A man sitting across from his rabbi lamented, “I am so unlearned! I feel unworthy when I am around educated people.”
“Why do you feel this way?” The rabbi asked.
“I know very little.” Stumbling for words, he sighed. “In fact, I have no idea what is contained in the Torah.”
The rabbi sat back in deep thought. Carefully choosing his words, he inquired, “If you feel this way, why didn’t you spend more time in study? Even if you can’t read, certainly you could have sat with the sages and acquired wisdom from their teachings.”
“What would be the use?” The man replied. “God did not give me the capacity for understanding and discernment.”
“What is your occupation?” The rabbi asked.
“I am just a fisherman,” he meekly answered.
“A fisherman!” The rabbi exclaimed. “Well then, who taught you to weave nets? And where did you learn how to case them over the waters in order to catch fish?”
“Oh, I suppose this was a gift that I acquired from Heaven. Yes, I do have the understanding to master this single skill. This is my one successful purpose.”
The wise rabbi said, “Do you not suppose that if God has given you the acumen to earn a good living as a fisherman, you were also given sufficient intelligence to learn Torah? After all, it is said in the Torah, ‘These laws are not hard for you. They are not distant but very near.’ This is found in the book of Deuteronomy.”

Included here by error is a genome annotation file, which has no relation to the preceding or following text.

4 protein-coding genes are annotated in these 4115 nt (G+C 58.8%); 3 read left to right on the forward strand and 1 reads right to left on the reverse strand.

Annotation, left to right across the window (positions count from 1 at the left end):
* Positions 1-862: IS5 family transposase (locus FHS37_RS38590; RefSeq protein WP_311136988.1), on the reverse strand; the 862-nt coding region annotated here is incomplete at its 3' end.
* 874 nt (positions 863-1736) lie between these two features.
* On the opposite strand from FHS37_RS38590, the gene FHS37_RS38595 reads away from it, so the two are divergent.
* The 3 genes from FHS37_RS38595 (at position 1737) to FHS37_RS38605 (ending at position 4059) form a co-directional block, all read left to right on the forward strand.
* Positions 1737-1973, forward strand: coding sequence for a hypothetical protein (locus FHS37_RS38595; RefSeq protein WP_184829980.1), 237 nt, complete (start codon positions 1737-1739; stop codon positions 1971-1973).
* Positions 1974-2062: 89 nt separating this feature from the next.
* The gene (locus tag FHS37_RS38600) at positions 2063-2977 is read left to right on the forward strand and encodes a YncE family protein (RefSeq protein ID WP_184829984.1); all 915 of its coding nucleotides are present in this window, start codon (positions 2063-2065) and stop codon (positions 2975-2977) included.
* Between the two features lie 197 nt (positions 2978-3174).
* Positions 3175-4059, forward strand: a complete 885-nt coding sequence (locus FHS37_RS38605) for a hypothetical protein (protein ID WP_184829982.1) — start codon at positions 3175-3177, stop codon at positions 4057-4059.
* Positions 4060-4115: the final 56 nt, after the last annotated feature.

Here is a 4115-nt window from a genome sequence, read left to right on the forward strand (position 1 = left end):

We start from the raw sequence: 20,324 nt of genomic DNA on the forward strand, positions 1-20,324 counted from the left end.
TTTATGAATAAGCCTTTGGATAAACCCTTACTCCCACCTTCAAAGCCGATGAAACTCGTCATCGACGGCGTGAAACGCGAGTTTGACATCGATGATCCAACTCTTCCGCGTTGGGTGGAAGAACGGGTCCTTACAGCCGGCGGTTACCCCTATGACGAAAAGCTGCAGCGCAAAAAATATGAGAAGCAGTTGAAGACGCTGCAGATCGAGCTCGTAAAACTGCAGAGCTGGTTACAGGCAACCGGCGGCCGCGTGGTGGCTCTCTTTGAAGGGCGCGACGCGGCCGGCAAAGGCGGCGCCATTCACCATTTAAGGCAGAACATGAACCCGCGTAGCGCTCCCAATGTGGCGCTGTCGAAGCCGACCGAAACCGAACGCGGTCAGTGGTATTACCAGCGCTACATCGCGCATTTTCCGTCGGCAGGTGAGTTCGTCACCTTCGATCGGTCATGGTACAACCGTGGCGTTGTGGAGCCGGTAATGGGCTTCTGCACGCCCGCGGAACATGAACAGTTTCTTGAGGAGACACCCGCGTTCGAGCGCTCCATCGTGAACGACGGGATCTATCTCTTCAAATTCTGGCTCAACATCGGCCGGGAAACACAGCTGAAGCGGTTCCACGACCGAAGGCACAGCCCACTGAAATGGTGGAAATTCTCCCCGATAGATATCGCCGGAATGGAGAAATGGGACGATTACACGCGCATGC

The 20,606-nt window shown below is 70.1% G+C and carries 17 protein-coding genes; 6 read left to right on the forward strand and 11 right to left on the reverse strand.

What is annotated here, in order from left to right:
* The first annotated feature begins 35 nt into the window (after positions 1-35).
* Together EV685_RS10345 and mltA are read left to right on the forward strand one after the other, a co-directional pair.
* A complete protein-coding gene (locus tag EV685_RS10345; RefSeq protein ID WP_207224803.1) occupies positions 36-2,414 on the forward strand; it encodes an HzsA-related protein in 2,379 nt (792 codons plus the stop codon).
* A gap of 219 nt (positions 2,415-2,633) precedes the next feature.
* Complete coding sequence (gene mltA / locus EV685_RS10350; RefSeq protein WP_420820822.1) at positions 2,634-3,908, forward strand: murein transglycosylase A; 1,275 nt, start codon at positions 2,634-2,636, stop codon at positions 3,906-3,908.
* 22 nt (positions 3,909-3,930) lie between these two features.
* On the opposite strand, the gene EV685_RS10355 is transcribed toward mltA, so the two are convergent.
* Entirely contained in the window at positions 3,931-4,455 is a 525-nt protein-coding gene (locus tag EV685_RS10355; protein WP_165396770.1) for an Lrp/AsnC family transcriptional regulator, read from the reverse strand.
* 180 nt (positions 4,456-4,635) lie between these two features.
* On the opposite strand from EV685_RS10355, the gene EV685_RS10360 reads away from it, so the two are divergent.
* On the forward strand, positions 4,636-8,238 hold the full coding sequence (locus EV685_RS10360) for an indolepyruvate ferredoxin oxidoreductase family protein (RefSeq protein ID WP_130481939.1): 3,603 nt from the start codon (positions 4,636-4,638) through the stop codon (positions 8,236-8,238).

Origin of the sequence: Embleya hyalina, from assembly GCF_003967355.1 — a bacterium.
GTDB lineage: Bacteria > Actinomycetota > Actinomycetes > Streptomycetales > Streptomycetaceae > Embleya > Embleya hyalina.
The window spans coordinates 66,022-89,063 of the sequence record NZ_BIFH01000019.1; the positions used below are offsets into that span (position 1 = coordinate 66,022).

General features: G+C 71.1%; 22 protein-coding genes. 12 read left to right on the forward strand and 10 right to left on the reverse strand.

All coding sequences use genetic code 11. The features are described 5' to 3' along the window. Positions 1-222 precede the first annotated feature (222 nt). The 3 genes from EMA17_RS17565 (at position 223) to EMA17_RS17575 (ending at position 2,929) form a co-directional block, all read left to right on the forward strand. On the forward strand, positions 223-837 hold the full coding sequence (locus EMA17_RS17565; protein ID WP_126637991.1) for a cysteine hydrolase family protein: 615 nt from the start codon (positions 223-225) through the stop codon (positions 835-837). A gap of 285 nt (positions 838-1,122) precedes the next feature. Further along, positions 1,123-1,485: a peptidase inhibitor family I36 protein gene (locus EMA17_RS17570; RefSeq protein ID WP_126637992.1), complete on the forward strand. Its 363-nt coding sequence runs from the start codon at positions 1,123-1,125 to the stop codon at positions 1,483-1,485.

As the fisherman listened intently, he began to weep. “Yes Rabbi, you are right. If I was able to learn to fish, I can also catch a few words of Torah.”
“Do not be dismayed,” the rabbi said in a soft voice. “Other people have thought like you. But it does not matter what a person’s occupation is. As long as you are willing to learn something new each day, it is never too late to educate yourself.”
(Talmudic Source: Sedar Eliyahu Zuta 14)